The 57th Venice Biennale, which will run from May until November of this year in Italy, will push boundaries with an exhibit featuring 40 artifacts from the Iraq Museum of Baghdad, many of which have never left the country legally. One of the curators, Tamara Chalabi, described the exhibit as a direct response to the “cultural genocide” perpetrated by ISIS in Iraq and Syria, and an attempt to fight the “cultural prejudice” that there is “nothing left worth saving” in Iraq. With the ongoing battle in Mosul, Iraq, as well as the struggle in Palmyra, Syria, which ISIS retook from Russian-backed Syrian forces in December and which was once home to priceless artifacts that ISIS has since destroyed, this exhibit could not be more timely. Pillaging, looting, and destroying ancient cities in Syria and Iraq is a war on culture, and in some ways the art world—the collectors who purchase these antiquities—are unintentionally contributing to this war.
ISIS’s use of antiquities and cultural artifacts to further their own cause, both through destruction and through sales, rose to international attention in 2015, when videos surfaced of militants smashing sculptures in a Mosul museum. This act of cultural cleansing occurred in tandem with an ethnic cleansing of Assyrians, a Christian minority, in Iraq and Syria and drew outrage from UNESCO, among others, who demanded an emergency UN meeting to discuss protecting Iraq’s cultural identity and national security. Some even suggested involving the International Criminal Court (ICC) to investigate whether or not ISIS could be tried for “cultural war crimes,” though the logistics of going through with such a trial seems difficult, especially given the myriad of other crimes against humanity ISIS has committed. The call for an international investigation underscores the seriousness of ISIS’s efforts to re-write history by eradicating the heritage of Iraqi and Syrian peoples, though.
Bulldozing and erasing history is not ISIS’s only end game, which the upcoming exhibition in Venice acknowledges. The exhibit does contribute to the cause of preserving Iraq’s cultural heritage and history by offering a rare glimpse at artifacts that have not been displayed outside of the country’s borders. By displaying pieces that have been looted and then recovered, however, the exhibit highlights another aspect of this war: that ISIS has been profiting from sales of stolen antiquities and using the money to finance terrorist operations. Estimates from 2015 suggest that ISIS makes around $80 million a month in revenue, though it is difficult to get an exact figure, through oil sales, taxation, and selling drugs and antiquities. In 2016, Russia’s ambassador to the UN estimated that militants bring in between $150 million and $200 million a year from the antiquities trade, selling objects that have been smuggled from over 4,000 archaeological sites. Items are sold through a variety of channels: at Turkish markets, on eBay and other online platforms, and even at secret Italian mafia-controlled art-for-weapons rings. Collectors in the art world have been—knowingly or not—purchasing these items and contributing to the “GDP of terror,” which could cause some awkward moments at the Venice Biennale.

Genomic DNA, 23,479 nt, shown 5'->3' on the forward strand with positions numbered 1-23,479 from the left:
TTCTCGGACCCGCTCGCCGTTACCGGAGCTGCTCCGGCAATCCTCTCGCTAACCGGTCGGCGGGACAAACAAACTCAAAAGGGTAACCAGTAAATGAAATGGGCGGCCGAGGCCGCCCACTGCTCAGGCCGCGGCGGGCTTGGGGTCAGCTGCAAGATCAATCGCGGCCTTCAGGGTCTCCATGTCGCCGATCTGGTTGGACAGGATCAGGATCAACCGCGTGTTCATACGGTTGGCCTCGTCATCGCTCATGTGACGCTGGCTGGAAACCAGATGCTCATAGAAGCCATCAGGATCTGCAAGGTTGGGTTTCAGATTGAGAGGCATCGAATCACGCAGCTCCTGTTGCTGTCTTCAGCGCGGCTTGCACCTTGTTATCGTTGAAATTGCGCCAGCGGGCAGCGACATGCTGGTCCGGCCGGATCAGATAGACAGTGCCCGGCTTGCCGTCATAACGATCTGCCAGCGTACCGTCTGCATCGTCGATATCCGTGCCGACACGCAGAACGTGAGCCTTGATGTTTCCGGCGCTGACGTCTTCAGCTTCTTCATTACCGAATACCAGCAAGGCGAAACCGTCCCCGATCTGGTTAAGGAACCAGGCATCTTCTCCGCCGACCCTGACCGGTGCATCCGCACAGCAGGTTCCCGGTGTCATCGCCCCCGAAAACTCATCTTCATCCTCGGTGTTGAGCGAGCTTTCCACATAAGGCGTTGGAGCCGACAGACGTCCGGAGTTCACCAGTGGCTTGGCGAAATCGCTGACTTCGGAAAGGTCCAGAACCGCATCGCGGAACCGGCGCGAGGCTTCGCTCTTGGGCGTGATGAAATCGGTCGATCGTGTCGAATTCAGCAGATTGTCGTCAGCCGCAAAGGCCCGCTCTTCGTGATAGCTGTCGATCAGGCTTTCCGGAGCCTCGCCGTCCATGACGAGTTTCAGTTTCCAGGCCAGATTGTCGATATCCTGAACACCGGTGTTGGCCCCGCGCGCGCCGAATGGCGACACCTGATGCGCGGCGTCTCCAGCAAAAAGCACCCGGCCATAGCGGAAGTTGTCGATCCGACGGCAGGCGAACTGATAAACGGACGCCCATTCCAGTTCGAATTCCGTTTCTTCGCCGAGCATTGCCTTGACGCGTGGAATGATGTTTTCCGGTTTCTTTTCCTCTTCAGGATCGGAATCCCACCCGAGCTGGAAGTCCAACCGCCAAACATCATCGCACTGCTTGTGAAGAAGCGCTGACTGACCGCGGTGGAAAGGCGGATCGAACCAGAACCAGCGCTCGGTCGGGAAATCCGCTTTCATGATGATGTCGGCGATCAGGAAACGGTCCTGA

Preserving cultural artifacts often seems to take the back burner in foreign policy, since the threats posed by nuclear weapons, cyber attacks, terrorism, etc. are much more direct. In Iraq and Syria, however, ISIS is not only destroying the history of the region in favor of their own narrative, but is using the very culture they claim to want to eradicate in order to purchase weapons and finance terrorist activities—a direct threat to national security for the US, France, Belgium, Tunisia, and every other country that has been targeted by ISIS. Sending the ICC to try ISIS leaders for cultural war crimes is not enough to put a stop to the sale of antiquities looted from the region.
As Chalabi points out through her exhibit, there is plenty worth saving in Iraq. At this point, no major museum in Syria has had its contents pillaged, and tens of thousands of items have been airlifted to safety since 2015. For that to continue to be the case, and to reduce the millions of dollars ISIS brings in per year through the sale of pillaged goods, concrete steps need to be taken to combat the antiquities trade. An ICC case would take place at least ten to fifteen years from now and would likely will not have much of an impact by that point. A better method might be introducing international anti-trafficking laws aimed specifically at artifacts pillaged from Iraq and Syria, perhaps criminalizing purchasing trafficked items or establishing a multinational team to track organizations and individuals involved in smuggling and selling. Putting pressure on countries like Turkey and Italy, who are both heavily involved in the antiquities trade, would also be useful in combating artifacts trafficking.